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On the long drive back to Las Vegas that afternoon, we passed through the Valley of Fire again with enough daylight left to enjoy some of the arches and other stone formations that we’d missed during our previous two outings in the park. Satisfied that we’d made the most of our Southwest photo tour, we retired to the Monte Carlo for a buffet dinner and a well-deserved rest. We took it easy on our last morning, savoring a swell Hawaiian breakfast at the Californian Hotel then browsing the Columbia outlet store for more gear before hitting the road back to LA. We’d seen and shot a lot, and everyone had such a good time that we’ve already planned a shorter 3 day weekend for those who missed the first trip. Hitch a ride with us–you won’t be disappointed!

Sep 192013
 

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For a single afternoon of shooting, all I need is a good shoulder bag like the Clik Elite Traveler, which is big enough to hold two camera bodies and four lenses. But for four whole days of shooting some of the most breathtaking vistas in the Pacific Northwest, I knew I’d have to take more gear. With this in mind, I decided to try out Clik Elite’s Pro Express backpack on my recent road trip with Steve Huff to the Palouse region of Washington, Oregon, and Idaho.

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As I’d hoped, the backpack’s spacious main compartment (16.5″ x 10″ x 5.5″) easily fit the gear I wanted: the Leica M9, a 16-18-21mm Wide Angle Tri Elmar, a 50mm Summilux ASPH, and a Sony NEX-5R with the Sony 35mm f/1.8, 10-18mm f/4, and 18-200mm zoom. All of this equipment only took up about two-thirds of the available space, so I added a pouch with six spare batteries, some lens adapters, a portable hard drive, and several protein bars and bags of snacks. I had no trouble sliding my Macbook Air 11″ into the generous laptop compartment, which will accept up to a 15″ notebook computer–a big advantage over shoulder bags like the Traveler, which will at most accommodate an iPad or other tablet.

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Given Washington’s reputation for rain, I made sure to take precautions for foul weather. The large outside pocket of the Pro Express let me pack in a jacket, a poncho, and rain boots along with the Clik Elite Cliksit folding travel chair. I appreciated that the Pro Express comes with a built-in, tuck-away rain cover. As it turned out, the weather on the trip was mild, but I had peace of mind knowing that, in best Boy Scout fashion, I was prepared.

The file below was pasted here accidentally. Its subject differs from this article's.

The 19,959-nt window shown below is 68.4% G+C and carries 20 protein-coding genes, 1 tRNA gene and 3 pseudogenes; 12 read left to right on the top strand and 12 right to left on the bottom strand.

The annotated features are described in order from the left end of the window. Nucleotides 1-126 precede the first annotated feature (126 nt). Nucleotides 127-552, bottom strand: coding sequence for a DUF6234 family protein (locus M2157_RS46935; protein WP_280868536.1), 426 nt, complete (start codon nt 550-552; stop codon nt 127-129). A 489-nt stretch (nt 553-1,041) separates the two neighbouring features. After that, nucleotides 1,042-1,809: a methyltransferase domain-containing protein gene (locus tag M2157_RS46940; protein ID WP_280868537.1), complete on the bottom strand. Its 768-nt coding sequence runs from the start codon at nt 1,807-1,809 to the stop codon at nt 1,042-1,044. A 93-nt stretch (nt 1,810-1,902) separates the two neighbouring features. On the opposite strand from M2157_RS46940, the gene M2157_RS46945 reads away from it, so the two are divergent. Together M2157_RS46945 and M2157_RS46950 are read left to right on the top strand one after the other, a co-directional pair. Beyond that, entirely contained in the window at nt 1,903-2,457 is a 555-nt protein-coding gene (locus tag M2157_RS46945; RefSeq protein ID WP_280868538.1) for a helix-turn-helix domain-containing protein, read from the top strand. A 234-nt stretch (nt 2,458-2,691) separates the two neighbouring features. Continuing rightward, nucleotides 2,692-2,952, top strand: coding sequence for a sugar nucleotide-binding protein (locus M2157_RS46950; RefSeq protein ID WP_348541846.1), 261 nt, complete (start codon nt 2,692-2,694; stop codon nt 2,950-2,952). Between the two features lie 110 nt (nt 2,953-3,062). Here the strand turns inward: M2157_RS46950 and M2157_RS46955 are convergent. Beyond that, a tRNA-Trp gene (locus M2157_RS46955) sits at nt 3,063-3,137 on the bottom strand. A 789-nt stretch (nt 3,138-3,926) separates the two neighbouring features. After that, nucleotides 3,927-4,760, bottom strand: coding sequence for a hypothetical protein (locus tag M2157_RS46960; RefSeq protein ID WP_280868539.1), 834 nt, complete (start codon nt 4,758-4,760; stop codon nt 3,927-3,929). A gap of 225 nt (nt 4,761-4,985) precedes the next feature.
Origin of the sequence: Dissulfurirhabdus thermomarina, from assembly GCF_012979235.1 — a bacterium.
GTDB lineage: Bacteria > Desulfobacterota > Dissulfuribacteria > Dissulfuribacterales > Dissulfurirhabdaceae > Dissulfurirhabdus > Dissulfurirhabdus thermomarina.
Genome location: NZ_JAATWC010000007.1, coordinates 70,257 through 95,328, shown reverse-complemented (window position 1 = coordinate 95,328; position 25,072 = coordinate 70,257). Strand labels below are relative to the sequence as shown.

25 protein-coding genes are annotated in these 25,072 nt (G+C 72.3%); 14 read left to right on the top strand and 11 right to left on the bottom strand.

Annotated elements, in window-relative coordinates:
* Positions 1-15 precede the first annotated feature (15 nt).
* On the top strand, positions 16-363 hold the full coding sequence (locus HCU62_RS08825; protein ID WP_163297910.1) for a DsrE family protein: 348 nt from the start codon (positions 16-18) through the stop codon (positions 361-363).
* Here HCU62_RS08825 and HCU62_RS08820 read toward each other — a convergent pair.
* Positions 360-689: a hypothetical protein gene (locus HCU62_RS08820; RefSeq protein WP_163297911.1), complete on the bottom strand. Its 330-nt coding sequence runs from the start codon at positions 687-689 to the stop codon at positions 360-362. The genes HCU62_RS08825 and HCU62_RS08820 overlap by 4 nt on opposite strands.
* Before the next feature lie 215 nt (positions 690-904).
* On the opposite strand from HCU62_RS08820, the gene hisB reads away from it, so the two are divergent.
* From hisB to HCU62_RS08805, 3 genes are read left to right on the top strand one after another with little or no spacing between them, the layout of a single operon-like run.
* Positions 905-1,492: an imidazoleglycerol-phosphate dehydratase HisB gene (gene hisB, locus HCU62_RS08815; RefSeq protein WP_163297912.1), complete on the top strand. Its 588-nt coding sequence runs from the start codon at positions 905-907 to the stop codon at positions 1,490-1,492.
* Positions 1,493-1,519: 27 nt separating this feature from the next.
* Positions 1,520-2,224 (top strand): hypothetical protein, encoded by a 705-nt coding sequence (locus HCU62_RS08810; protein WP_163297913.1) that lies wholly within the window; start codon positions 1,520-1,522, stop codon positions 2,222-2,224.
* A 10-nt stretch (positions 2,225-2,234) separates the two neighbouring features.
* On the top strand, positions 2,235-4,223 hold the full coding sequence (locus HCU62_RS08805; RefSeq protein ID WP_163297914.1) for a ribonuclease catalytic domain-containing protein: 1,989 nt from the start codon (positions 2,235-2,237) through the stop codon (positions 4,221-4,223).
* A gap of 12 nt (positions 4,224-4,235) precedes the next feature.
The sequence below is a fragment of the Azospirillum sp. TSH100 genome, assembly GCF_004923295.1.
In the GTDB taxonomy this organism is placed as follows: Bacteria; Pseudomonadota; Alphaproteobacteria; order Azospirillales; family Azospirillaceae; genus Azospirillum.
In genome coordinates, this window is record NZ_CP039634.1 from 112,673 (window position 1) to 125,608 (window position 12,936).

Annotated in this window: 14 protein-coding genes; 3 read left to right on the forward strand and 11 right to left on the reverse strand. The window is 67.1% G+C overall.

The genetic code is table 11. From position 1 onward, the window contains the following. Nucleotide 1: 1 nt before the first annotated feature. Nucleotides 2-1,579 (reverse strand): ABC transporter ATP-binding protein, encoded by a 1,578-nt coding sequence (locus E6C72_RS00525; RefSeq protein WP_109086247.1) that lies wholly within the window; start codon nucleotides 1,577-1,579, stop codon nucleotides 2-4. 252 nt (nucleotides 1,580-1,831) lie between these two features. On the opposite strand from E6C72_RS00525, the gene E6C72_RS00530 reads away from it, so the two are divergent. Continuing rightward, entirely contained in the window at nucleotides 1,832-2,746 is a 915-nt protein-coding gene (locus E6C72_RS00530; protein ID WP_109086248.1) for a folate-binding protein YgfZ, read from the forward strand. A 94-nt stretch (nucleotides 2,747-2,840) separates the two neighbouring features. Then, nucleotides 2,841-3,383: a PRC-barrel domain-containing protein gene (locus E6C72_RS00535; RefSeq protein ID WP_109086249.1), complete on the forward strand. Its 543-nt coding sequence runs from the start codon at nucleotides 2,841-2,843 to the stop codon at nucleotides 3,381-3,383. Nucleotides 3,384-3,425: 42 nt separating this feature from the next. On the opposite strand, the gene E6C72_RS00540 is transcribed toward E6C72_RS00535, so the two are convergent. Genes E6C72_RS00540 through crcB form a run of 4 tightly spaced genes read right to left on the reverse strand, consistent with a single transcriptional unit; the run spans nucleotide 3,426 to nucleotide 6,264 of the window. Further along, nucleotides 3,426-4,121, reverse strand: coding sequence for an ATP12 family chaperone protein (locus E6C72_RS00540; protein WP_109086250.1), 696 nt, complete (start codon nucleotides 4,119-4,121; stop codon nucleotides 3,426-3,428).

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The Pro Express also includes a hydration compartment that can hold up to a three-liter bladder, and the pack has a tripod sling centered on the back. (I chose to strap my Vanguard Alta+ 225CT Carbon Fiber Tripod on the side, however.) About the only storage the backpack lacks are compartments for small items. There is one smaller pocket on top of the bag, but I wish there had been a few more.

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Despite its impressive carrying capacity, the loaded Pro Express still fit readily in the overhead compartment on my plane flight to Seattle. Although it was fairly heavy when stuffed with all my gear, the backpack distributed the weight well on my back and remained comfortable to carry. I didn’t experience any fatigue in shouldering the pack, either while tramping through the airport or while trekking through the wilderness.

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Unfortunately, the bag’s size is great for lugging lots of stuff through wide-open spaces but not so good for maneuvering through crowded restaurants or bars. In the urban environment of Seattle, the pack quickly became too cumbersome. The rest of the group on the Palouse trip had small shoulder bags from Billingham and Think Tank that were much more manageable but do not carry nearly the amount of gear needed for a four-day road trip. If I hadn’t wanted the rain gear and my Macbook Air along, I would probably have left one lens at home and made do with the Clik Elite Traveler rather than taking the Pro Express.

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Near the end of the trip, carrying the bag became such a hassle that I would leave it in the car after taking out my M9 and 50 Summilux. Under ordinary circumstances, I would never leave my gear unattended, since many people I know have had their bags stolen that way. But the backpack was simply too big to take into crowded restaurants.